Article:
U.K. Prime Minister Theresa May leaving 10 Downing Street, London

LONDON – In a surprise move, British Prime Minister Theresa May has called an early election in a bid to silence her Brexit opponents in parliament and strengthen Britain’s bargaining position as it prepares to exit the European Union.

May’s demand for a mandate to secure the Brexit deal she desires saw the pound bounce following her announcement Tuesday morning. It traded against the dollar at $1.259, compared with $1.255 earlier in the day.

May’s move came just hours before the British Fashion Council chairman Caroline Rush and designer Ozwald Boateng planned to testify before a parliamentary committee, along with other members of the creative industries about Brexit.

They will appear later on Tuesday at Portcullis House, speaking to the Culture, Media and Sport Committee as part of its inquiry into the impact of Britain’s planned exit from the European Union on the creative industries, tourism and the digital single market.

May, who became prime minister last year after David Cameron stepped down following the Brexit referendum, had been adamant in her resolve not to call an early election. The next elections were due in 2020.

On Tuesday morning, however, May stood in front of the prime minister’s 10 Downing Street headquarters and told reporters she had made the decision “recently and reluctantly.”

May has been coming under increasing fire from opposition parties such as Labour, the Scottish National Party and the Liberal Democrats, which are fighting her views on Britain’s future role in the single market, the customs union and freedom of movement.

She believes Britain is better off out of the European Union altogether, while they are plumping for a “soft Brexit” that would involve the country remaining part of the single market and the customs union. British media outlets immediately dubbed the election, which is set for June 8, as a “second” Brexit referendum.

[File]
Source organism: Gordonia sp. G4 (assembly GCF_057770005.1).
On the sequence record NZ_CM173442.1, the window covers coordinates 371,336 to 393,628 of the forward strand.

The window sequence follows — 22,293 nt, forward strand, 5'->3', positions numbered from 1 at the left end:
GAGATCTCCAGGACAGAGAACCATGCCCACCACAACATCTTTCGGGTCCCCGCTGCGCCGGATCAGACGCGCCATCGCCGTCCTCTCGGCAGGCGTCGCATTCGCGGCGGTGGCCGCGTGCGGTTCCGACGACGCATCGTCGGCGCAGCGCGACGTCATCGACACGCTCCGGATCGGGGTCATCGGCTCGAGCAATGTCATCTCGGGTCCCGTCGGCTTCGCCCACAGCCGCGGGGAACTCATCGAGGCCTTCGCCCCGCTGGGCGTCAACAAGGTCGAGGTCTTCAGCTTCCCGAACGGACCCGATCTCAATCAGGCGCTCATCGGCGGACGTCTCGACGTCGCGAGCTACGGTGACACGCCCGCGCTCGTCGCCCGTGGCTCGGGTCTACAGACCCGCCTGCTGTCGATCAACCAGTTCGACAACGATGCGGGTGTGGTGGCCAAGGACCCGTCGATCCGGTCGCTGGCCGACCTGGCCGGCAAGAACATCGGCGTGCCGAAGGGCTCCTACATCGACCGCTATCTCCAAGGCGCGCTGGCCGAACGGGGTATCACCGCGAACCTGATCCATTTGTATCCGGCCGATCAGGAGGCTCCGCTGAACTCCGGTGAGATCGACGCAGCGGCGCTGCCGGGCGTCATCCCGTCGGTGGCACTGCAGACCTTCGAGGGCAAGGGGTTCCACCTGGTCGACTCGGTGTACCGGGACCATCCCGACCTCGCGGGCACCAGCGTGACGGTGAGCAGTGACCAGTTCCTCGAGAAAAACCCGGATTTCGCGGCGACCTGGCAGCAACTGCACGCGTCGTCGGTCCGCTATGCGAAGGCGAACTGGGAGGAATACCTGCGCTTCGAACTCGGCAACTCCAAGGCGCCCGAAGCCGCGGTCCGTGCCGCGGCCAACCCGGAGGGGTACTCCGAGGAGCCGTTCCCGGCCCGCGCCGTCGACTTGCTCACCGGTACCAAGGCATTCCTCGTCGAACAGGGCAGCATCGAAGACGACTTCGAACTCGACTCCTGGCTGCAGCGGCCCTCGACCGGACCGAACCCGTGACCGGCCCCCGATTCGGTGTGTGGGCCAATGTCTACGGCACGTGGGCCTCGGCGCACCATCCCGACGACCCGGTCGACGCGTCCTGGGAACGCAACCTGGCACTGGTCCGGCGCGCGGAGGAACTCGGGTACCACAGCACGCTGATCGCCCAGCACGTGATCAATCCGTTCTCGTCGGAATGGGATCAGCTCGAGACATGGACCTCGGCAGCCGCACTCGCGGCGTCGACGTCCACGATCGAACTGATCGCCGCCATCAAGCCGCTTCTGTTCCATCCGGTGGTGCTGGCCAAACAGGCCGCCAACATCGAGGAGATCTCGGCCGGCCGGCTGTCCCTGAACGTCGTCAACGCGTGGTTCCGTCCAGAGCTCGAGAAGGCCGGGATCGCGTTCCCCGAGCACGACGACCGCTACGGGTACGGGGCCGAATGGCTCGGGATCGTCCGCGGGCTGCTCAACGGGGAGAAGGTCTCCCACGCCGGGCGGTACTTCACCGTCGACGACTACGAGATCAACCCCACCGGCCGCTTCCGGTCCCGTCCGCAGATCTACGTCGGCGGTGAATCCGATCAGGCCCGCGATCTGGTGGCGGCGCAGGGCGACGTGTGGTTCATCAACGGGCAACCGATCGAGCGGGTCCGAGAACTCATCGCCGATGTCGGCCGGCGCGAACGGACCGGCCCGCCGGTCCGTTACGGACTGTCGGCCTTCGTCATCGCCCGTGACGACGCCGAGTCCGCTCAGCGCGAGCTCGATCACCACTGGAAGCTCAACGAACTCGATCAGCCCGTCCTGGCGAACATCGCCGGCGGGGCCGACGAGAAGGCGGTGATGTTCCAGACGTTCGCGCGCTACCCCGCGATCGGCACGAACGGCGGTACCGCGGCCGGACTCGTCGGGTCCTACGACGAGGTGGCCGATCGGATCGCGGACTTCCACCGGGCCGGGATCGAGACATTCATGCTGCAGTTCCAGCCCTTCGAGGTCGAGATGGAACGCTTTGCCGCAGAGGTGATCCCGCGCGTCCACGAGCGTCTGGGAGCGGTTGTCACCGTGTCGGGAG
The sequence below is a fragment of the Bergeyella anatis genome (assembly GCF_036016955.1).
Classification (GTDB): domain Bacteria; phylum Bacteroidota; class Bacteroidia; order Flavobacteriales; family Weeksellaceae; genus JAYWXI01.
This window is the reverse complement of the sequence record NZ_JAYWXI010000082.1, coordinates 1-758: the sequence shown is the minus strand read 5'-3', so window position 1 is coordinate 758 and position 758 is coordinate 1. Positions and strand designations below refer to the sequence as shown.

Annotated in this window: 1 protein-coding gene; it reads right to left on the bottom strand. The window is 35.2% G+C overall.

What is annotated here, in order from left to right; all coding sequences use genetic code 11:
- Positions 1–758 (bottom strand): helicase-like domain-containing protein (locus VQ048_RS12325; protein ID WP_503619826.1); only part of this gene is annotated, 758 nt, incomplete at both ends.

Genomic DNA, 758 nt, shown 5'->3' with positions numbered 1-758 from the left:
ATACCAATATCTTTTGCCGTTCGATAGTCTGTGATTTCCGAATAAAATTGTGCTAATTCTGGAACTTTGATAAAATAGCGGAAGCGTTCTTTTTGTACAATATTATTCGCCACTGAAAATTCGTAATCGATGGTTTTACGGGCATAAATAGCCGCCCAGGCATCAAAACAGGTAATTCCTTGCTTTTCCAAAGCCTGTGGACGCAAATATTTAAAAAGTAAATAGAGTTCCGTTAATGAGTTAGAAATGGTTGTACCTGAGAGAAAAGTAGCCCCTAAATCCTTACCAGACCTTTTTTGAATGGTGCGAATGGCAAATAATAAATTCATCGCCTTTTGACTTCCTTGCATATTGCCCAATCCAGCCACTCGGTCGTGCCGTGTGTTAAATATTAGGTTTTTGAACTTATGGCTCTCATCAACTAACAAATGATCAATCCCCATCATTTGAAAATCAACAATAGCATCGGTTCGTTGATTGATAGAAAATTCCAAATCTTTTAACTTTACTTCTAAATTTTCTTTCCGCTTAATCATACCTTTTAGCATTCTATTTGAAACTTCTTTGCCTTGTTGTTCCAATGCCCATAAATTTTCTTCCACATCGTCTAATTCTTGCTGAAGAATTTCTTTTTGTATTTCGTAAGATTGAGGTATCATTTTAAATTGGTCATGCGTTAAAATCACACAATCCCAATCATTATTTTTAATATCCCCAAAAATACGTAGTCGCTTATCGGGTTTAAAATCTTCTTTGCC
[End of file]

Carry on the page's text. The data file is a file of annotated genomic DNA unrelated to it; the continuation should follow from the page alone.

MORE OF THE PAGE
May, dressed in a dark pinstripe Daniel Blake dress, said her opponents “believe our resolve will weaken, and that they will force us to change course. They are wrong.”

She said that without early elections the “political game-playing will continue,” and the divisions in Westminster will cause further uncertainty as Britain prepares to enter into exit negotiations with its European partners.

“I am not prepared to let the Brexit opposition weaken the U.K.,” she said.

She threw down the gauntlet to the opposition parties, telling them “it’s your moment” to campaign for their own Brexit negotiation solutions, and said the point of the vote is to see Britain “through Brexit – and beyond.”

May said it was time for the people to decide what sort of Brexit they wanted. She slipped in some pre-campaign rallying, claiming that every vote for the Conservatives was “a vote for a stronger Britain.”

If members of parliament vote in favor – in a poll set for tomorrow – the June 8 election will be the second in two years. The June 8 election will take place the day before London Fashion Week Men’s, which runs from June 9 to 12, kicks off, ensuring that another round of men’s shows will be super-charged with political activity.

Last year, ahead of the Brexit referendum, which took place at the end of June, designers were out in force, urging voters to remain in the European Union as they took their runway bows.

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